Sudan on Sunday, will engage in new round of talks with Ethiopia and Egypt to look for ways through which peace can reign as a dam is constructed over River Nile.
There has been a long-running dispute over a Grand Ethiopian Renaissance Dam on the Blue Nile and the three countries have held multiple rounds of talks since Ethiopia broke ground on the project in 2011 but they have so far failed to produce an agreement on the filling and operation of the vast reservoir behind the 145-metre (475-foot) tall dam.
These countries in November 2020, held talks by video-conference but it broke up without making any headway.
Late last month, Egypt called in Ethiopia’s charge d’affaires after its foreign ministry spokesman claimed the dam dispute had become a welcome distraction from domestic problems for the Cairo government.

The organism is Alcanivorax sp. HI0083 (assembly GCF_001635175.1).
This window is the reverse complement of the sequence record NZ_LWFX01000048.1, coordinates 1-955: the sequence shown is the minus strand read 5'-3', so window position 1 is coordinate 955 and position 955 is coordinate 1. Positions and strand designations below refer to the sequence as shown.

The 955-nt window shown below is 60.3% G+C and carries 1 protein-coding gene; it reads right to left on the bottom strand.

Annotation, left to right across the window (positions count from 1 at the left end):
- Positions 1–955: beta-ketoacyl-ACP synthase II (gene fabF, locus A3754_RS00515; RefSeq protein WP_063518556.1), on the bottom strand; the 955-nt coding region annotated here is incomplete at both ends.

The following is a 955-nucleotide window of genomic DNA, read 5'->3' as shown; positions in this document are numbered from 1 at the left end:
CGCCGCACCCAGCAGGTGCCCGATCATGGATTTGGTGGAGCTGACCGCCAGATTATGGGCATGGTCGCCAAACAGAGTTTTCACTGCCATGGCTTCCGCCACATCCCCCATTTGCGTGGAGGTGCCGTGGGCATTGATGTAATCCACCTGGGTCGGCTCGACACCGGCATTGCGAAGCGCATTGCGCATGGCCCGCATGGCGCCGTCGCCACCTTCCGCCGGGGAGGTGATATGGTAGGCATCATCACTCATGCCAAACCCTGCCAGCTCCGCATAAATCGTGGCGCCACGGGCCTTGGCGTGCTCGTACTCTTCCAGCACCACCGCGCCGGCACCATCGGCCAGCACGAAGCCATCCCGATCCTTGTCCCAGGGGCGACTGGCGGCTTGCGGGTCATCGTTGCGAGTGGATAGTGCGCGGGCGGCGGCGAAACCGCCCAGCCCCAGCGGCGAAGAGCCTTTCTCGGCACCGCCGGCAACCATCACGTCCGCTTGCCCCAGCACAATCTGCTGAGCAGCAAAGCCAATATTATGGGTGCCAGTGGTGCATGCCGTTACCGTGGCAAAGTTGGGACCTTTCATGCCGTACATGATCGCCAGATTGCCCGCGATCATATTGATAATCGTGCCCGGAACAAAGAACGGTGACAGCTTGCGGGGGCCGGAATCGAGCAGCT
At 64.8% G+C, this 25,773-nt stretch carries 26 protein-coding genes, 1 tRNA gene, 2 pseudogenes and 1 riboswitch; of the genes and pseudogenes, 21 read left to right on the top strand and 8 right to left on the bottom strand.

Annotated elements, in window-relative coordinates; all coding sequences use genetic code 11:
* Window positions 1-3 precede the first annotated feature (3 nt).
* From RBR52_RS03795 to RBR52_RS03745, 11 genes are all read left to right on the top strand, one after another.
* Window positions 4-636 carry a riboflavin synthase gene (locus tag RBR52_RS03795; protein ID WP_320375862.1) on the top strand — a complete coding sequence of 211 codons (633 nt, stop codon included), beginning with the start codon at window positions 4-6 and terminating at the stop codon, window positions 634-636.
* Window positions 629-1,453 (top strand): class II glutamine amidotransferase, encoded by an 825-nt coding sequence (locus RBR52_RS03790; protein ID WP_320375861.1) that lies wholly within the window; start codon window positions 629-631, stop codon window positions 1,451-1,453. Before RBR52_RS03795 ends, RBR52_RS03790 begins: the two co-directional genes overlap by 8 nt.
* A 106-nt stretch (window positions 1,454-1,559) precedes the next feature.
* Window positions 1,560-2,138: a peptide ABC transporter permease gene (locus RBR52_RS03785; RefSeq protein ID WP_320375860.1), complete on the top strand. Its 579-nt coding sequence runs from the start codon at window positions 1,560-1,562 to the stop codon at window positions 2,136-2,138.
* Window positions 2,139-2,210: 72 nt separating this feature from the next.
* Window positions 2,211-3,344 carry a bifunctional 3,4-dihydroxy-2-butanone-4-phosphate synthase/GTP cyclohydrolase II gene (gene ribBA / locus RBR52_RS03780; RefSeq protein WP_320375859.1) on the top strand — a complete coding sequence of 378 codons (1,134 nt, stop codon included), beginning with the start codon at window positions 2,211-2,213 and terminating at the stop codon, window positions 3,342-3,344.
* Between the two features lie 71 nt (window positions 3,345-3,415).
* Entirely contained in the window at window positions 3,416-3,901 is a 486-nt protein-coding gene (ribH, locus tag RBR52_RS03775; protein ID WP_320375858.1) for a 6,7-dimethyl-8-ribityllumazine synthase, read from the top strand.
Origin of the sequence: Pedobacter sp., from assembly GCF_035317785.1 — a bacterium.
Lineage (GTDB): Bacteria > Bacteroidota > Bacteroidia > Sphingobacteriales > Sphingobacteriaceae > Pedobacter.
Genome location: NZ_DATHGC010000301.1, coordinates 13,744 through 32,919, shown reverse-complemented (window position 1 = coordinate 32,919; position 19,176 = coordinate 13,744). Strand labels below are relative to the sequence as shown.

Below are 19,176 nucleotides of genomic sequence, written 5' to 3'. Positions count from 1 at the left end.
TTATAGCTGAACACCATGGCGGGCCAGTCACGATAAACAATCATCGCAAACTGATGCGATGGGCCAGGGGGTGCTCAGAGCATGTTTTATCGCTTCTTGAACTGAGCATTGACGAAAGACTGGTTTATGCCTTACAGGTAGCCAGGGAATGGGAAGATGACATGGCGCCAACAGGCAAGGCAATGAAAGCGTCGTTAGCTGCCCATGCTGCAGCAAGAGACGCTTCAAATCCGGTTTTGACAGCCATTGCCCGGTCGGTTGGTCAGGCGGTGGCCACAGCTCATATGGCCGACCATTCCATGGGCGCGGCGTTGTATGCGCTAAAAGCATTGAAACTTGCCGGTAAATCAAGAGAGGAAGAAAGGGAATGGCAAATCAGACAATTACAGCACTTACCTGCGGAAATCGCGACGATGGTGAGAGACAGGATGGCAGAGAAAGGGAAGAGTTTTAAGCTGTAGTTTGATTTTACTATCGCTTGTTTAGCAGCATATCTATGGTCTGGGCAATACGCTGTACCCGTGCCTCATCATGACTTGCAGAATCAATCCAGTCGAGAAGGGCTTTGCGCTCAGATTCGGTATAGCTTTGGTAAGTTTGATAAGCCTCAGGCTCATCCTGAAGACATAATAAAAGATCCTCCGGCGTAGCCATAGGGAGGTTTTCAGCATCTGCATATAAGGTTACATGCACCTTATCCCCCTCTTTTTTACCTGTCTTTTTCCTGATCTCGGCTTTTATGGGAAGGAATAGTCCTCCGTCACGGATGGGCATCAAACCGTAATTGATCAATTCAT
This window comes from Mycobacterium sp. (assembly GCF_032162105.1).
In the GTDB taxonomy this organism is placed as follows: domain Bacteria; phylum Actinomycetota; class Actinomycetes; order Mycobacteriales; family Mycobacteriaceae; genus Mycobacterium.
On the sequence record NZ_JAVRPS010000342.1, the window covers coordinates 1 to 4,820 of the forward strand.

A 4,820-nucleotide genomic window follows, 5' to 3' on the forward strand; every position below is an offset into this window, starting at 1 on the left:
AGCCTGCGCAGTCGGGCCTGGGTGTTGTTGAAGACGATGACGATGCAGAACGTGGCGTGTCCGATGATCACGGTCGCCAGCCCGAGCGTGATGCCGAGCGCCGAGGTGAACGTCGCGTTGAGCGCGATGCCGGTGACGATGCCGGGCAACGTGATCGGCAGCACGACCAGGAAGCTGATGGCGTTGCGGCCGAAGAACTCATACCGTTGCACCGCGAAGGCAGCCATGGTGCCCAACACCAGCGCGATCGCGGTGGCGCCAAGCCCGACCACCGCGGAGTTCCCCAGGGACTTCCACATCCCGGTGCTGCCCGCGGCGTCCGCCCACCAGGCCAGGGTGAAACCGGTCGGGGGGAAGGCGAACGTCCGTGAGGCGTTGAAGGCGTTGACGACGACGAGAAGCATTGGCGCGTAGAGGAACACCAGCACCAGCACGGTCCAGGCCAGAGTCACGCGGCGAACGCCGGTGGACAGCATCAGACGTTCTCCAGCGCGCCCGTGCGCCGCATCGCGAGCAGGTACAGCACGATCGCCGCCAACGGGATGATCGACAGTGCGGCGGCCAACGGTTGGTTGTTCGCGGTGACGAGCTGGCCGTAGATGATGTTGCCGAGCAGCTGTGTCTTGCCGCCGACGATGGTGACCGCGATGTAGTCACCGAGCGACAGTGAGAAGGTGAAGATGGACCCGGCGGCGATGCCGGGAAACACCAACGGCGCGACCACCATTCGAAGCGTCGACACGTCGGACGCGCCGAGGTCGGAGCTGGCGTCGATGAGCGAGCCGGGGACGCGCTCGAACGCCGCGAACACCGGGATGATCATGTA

Sudan’s state news agency SUNA said that officials from current African Union chair South Africa would be involved in the new round of talks.
Citing an unnamed official, SUNA said Sudan would propose granting African Union experts a “bigger role” in the negotiations for a binding agreement on the dam’s filling and operation.
Cairo has expressed fears that the Grand Ethiopian Renaissance Dam will severely reduce the Nile’s flow, with devastating effects for the more than 97 million Egyptians dependent on it.
Ethiopia says the hydroelectric power produced at the dam is vital to meet the power needs of its even larger population.
The Blue Nile, which meets the White Nile in the Sudanese capital Khartoum, provides the great majority of the combined Nile’s flow through northern Sudan and Egypt to the Mediterranean.